If you receive a call that you think sounds too good to be true or which may be suspect, hang up and call us with the details.  We can check many details for you and let you know whether the information sounds legitimate or not. 

 Scammers prey on people when they are most vulnerable and usually leave them feeling foolish and afraid to speak out.  Awareness of their methods is the best way to help those around you avoid being tricked out of their hard earned money. 


Budget 2017

25 May 2017 marked the first budget from Steven Joyce.  This was expected to be a "steady as she goes" budget and did not disappoint.  The main winners in this budget are low to middle income New Zealanders with the centre piece of the Budget being the Family Income Package which includes an increase in the tax rate thresholds and Working for Families Tax Credits. 

Tax Rate Threshold Changes

As expected, the tax rate thresholds have increased from 1 April 2018, meaning more money in the hand for most New Zealanders.  The tax rate thresholds from 1 April 2018 will be as follows:




From 1 April 2018


$0 to $14,000

$0 to $22,000


$14,001 to $48,000

$22,001 to $52,000


$48,001 to $70,000

$52,000 to $70,000


$70,001 +

$70,001 +


So what does this actually mean for you:

  • Individuals are taxed on a sliding scale in New Zealand.  The first portion of your income is taxed at 10.5%, the next portion at 17.5% and so on.
  • If you earn over $14,000 p.a. you will be paying less tax from 1 April 2018. 

For a person earning say $50,000 p.a. these threshold increases would result in the following annual tax saving:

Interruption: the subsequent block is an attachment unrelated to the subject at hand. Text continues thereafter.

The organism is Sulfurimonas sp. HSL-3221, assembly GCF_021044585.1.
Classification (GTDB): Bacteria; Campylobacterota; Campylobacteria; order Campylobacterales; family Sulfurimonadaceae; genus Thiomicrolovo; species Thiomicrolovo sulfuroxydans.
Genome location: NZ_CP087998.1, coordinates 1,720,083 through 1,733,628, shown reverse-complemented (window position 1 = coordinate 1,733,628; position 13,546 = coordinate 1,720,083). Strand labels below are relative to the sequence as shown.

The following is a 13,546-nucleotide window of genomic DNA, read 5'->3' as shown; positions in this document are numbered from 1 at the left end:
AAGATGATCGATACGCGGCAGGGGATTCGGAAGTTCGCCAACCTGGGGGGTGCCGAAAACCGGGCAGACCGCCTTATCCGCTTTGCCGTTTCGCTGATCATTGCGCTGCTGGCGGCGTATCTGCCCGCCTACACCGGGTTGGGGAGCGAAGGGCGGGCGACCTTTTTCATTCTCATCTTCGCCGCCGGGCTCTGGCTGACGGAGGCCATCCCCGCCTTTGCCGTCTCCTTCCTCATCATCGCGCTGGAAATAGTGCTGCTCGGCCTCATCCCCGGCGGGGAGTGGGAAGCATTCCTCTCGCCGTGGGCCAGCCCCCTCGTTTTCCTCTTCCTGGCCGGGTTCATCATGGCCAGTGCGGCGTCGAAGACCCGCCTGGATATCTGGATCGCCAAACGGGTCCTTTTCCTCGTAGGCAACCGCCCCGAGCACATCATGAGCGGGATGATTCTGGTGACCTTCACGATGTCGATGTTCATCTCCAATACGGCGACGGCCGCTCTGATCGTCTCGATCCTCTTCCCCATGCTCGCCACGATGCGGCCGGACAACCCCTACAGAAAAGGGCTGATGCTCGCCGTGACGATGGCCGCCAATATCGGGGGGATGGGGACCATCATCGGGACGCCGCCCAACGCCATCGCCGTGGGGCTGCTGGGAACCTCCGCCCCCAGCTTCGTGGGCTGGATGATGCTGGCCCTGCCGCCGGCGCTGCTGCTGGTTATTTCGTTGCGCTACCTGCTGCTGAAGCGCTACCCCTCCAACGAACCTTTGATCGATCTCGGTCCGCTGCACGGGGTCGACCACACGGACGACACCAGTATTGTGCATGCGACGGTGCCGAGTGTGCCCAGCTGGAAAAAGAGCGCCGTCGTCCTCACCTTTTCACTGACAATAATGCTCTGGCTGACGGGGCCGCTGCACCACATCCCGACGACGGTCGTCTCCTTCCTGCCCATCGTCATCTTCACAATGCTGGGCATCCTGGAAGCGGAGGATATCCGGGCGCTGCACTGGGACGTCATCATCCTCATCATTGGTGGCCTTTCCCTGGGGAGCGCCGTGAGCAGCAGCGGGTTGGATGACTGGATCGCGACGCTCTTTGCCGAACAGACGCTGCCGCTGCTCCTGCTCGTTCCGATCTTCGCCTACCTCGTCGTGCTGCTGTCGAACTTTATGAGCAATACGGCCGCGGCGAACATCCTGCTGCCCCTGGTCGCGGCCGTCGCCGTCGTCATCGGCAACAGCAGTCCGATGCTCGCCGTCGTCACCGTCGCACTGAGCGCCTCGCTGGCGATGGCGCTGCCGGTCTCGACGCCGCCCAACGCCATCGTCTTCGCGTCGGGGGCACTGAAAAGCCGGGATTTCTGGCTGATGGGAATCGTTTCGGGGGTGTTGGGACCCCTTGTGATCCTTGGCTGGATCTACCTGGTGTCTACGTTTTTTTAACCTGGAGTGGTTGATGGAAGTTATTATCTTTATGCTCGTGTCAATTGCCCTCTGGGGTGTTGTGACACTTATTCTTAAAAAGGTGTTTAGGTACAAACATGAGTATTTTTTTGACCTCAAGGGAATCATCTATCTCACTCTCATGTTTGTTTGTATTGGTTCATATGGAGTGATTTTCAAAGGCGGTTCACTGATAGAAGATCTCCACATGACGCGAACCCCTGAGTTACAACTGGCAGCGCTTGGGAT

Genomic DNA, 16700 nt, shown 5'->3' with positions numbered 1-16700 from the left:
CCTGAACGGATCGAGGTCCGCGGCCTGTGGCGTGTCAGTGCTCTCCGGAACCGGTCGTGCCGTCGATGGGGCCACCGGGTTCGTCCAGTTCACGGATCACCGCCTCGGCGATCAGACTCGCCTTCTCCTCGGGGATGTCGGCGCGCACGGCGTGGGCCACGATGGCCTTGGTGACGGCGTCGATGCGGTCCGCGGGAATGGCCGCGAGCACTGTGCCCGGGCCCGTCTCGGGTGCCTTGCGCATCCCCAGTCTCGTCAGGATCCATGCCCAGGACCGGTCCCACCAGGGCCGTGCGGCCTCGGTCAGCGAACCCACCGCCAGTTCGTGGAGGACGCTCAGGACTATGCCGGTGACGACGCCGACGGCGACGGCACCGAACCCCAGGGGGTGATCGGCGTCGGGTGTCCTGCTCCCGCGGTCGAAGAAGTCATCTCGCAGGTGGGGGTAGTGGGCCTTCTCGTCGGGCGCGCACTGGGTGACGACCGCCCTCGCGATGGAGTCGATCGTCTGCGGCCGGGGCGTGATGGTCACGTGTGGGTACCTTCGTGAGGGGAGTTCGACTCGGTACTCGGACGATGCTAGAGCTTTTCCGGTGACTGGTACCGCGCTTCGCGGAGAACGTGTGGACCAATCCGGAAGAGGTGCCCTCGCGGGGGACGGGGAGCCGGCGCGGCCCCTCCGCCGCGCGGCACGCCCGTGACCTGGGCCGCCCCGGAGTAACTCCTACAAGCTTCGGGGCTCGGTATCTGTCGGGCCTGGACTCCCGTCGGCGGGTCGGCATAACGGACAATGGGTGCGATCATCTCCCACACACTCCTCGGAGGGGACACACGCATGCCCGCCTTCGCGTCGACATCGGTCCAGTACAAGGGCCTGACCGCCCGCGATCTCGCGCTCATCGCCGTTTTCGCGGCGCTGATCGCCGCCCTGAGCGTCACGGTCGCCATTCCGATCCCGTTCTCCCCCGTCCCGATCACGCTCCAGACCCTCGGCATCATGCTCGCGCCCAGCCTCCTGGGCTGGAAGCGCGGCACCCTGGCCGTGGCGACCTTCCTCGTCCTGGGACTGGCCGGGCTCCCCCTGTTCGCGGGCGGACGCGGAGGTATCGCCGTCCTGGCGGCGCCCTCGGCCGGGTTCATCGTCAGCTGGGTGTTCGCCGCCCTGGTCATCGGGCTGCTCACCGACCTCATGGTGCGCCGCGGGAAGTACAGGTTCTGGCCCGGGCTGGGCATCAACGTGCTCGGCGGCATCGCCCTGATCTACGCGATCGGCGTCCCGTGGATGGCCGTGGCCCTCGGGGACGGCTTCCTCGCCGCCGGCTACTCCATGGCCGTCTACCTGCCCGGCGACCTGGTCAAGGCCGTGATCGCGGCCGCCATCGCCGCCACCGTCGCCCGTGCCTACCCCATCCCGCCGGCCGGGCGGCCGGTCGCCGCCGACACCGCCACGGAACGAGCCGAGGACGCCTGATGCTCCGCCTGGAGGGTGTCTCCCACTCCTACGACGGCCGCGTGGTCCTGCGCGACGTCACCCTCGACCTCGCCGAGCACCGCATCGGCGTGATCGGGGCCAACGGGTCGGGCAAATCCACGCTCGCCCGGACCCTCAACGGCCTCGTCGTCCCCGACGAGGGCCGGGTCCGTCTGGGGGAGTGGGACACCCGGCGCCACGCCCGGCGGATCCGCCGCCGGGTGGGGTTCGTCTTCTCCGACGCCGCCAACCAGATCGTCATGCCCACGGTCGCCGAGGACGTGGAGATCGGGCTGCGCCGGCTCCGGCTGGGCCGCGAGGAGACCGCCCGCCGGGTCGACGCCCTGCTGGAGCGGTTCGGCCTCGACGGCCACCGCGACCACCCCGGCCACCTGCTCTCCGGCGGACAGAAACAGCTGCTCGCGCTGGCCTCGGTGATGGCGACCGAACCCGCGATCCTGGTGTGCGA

Tax Rate


Annual tax prior to increase

Annual tax after increase














Total Tax Paid





Working For Families Tax Credits

Those on low incomes who receive the Family Tax Credit under Working for Families, as well as the Accommodation Supplement will more than likely see an increase in the credits they receive each week.   

Working for Families Family Tax Credits will rise by $9.25 a week for a first child under 16, and between $17.75 and $26.81 for other children.  It means families get the same rate for younger children as for those aged 16-18. 

An average boost of $35 a week for the Accommodation Supplement will help some 136,000 households.  Some households will receive more with areas in South and West Auckland and Christchurch being moved into categories which get higher payments to reflect the higher rents payable in these areas.  

Unfortunately, some households on middle incomes will get less with the income threshold at which Working for Families Tax Credits start to abate reducing from $36,350 to $35,000 and an increase in the abatement from 22.5 cents in the dollar to 25 cents in the dollar.  

Independent Earner Tax Credit

The Independent Earner Tax Credit of $10 per week for those earning between $24,000 and $48,000 has been removed.  The Government has said this was often not claimed by those entitled to it and the above changes should more than make up for the tax credit removal. 


What Else

  • Further tax cuts have been signalled once the Government has the money to do so. 
  • Couples on superannuation will receive an extra $13 a week. 
  • Mental Health & Disability Support are set to get a boost in funding.  An extra $224 million will be spent over the next four years on mental health support and an extra $205.4 million over the next four years for disability support. 
  • Auckland's City Rail is to get its first funding injection of $436m.
  • $392 million is to go on new schools and classrooms.
  • The school funding freeze is over, with funds being injected to keep up with the increase in demand due to growing school populations. 
  • Almost $47 million to be spent on new initiatives to cut burglary and youth offending.
  • Science and Innovation will receive an increase of $373 million funding.
  • Insurance premiums are set to rise by up to $69 a year with the increase in the earthquake levy to help top up the Natural Disaster fund.